DNA evidence of bowhead whale exploitation by Greenlandic Paleo-Inuit 4,000 years ago.

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Seersholm, Frederik Valeur 
Pedersen, Mikkel Winther  ORCID logo  https://orcid.org/0000-0002-7291-8887
Søe, Martin Jensen 
Shokry, Hussein 
Mak, Sarah Siu Tze 

The demographic history of Greenland is characterized by recurrent migrations and extinctions since the first humans arrived 4,500 years ago. Our current understanding of these extinct cultures relies primarily on preserved fossils found in their archaeological deposits, which hold valuable information on past subsistence practices. However, some exploited taxa, though economically important, comprise only a small fraction of these sub-fossil assemblages. Here we reconstruct a comprehensive record of past subsistence economies in Greenland by sequencing ancient DNA from four well-described midden deposits. Our results confirm that the species found in the fossil record, like harp seal and ringed seal, were a vital part of Inuit subsistence, but also add a new dimension with evidence that caribou, walrus and whale species played a more prominent role for the survival of Paleo-Inuit cultures than previously reported. Most notably, we report evidence of bowhead whale exploitation by the Saqqaq culture 4,000 years ago.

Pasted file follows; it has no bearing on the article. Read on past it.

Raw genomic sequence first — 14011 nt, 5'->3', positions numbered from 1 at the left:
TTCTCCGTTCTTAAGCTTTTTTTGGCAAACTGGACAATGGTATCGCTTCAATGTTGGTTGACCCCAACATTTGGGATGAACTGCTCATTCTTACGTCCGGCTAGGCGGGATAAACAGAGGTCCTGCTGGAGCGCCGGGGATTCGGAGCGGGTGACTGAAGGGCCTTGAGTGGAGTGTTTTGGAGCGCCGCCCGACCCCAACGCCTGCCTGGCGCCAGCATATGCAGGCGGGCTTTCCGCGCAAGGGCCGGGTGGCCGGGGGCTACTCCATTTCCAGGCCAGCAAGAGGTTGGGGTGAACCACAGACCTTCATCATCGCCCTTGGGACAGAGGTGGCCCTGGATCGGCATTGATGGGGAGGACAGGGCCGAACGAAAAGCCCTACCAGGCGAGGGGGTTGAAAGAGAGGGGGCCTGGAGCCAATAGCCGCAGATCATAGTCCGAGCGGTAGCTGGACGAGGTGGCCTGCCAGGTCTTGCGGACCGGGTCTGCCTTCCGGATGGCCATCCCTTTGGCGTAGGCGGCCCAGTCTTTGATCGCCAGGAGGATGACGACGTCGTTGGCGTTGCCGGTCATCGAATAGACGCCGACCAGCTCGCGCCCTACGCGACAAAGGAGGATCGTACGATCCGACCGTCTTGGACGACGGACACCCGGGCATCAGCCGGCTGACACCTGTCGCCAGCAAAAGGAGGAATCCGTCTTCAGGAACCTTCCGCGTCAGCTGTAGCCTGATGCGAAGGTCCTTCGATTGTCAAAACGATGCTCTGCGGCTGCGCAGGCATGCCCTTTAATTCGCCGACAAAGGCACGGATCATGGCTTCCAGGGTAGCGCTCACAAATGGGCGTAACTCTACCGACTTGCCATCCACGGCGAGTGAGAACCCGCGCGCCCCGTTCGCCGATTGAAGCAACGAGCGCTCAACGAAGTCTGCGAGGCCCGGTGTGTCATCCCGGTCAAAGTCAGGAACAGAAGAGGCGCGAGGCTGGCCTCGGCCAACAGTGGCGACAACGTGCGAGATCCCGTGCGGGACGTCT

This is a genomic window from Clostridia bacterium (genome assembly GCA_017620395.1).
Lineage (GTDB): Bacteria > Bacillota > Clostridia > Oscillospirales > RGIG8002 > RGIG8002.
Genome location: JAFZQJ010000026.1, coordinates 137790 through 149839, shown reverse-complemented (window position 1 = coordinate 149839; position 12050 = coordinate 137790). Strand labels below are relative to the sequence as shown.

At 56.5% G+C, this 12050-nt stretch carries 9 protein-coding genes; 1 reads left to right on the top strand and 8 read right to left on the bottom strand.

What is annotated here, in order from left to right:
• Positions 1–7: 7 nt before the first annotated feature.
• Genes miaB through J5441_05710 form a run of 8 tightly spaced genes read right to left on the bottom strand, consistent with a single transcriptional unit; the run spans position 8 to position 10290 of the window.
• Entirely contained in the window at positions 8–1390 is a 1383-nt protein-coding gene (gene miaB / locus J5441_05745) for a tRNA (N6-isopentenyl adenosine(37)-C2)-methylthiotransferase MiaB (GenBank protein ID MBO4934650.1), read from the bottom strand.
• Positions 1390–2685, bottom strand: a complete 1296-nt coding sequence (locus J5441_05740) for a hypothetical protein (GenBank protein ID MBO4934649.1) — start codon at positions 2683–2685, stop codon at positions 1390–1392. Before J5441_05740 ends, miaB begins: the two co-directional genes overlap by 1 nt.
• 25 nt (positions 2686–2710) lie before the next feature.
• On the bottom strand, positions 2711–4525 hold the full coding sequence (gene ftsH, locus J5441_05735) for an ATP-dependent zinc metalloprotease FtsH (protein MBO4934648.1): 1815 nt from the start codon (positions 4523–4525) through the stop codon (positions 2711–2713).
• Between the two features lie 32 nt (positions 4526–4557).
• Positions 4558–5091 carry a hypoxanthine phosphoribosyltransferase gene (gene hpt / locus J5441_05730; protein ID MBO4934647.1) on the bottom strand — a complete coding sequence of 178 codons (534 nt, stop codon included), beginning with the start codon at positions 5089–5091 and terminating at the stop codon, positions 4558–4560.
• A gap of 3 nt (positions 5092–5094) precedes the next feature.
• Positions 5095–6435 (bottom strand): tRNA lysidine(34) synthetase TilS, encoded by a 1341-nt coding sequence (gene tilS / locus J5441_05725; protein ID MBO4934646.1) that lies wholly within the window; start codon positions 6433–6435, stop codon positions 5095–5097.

Animals, Archaeology, Biodiversity, Bowhead Whale, DNA, DNA Damage, DNA, Plant, Fossils, Geography, Geologic Sediments, Greenland, Helminths, Humans, Inuit, Sequence Analysis, DNA, Time Factors
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Nat Commun
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Springer Science and Business Media LLC